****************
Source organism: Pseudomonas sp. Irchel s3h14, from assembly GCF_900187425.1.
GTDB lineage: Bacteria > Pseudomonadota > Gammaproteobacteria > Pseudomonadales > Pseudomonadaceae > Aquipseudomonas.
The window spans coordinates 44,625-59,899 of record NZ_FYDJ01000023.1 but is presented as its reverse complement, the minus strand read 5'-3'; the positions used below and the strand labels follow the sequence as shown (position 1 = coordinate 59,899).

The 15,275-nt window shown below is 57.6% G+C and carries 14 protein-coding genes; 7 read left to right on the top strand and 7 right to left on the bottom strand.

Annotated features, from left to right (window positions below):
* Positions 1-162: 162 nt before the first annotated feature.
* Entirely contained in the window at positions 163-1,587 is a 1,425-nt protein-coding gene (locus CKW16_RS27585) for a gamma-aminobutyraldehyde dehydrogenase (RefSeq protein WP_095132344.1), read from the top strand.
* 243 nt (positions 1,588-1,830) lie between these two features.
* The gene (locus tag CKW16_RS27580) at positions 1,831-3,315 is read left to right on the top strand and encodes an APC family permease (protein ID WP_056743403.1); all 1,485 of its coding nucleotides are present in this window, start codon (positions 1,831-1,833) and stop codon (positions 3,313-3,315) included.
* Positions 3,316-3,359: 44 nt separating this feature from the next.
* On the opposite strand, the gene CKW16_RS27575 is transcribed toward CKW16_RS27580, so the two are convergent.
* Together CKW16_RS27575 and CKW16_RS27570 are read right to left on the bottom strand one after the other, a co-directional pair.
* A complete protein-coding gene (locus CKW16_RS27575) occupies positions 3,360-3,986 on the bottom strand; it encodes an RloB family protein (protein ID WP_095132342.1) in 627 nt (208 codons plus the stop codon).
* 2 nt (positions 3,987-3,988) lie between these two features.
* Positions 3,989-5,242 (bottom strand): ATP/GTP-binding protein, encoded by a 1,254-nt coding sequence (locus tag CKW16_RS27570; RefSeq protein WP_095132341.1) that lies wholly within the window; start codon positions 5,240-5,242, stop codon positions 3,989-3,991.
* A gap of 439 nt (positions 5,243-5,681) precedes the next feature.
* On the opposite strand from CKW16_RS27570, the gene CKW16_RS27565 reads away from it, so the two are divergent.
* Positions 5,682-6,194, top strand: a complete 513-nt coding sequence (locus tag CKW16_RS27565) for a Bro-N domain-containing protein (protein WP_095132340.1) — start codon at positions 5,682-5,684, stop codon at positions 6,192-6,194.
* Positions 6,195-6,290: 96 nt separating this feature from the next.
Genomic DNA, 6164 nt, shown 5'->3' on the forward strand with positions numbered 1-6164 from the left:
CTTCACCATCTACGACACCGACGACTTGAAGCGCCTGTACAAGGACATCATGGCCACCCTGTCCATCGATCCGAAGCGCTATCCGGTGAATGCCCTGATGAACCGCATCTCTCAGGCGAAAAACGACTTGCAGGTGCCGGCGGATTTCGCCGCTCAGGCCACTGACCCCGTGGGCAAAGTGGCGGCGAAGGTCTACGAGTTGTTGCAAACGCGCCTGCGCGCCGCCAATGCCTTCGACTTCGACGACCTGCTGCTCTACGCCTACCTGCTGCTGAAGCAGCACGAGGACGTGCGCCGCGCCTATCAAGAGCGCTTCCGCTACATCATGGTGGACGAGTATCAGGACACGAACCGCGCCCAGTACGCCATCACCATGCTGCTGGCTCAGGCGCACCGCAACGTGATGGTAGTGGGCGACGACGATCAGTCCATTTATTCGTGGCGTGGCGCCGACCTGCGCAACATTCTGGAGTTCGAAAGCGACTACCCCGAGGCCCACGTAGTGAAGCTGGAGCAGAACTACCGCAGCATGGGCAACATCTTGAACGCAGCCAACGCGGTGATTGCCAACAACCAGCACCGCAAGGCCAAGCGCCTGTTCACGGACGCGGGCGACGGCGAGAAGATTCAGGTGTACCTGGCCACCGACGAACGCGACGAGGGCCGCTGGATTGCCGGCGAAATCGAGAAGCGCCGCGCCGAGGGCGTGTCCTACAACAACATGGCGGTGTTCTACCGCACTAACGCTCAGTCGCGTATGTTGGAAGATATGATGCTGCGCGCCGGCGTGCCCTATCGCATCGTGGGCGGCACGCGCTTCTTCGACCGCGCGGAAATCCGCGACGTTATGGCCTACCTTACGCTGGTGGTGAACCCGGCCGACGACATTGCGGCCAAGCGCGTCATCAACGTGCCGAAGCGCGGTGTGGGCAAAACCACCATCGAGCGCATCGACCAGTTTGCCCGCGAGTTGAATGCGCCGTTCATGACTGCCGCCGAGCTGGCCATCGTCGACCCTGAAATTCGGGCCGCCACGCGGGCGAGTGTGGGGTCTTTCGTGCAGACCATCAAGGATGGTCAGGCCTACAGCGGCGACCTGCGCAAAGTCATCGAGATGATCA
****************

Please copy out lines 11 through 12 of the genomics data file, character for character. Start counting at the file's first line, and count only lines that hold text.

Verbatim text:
* On the opposite strand, the gene CKW16_RS27575 is transcribed toward CKW16_RS27580, so the two are convergent.
* Together CKW16_RS27575 and CKW16_RS27570 are read right to left on the bottom strand one after the other, a co-directional pair.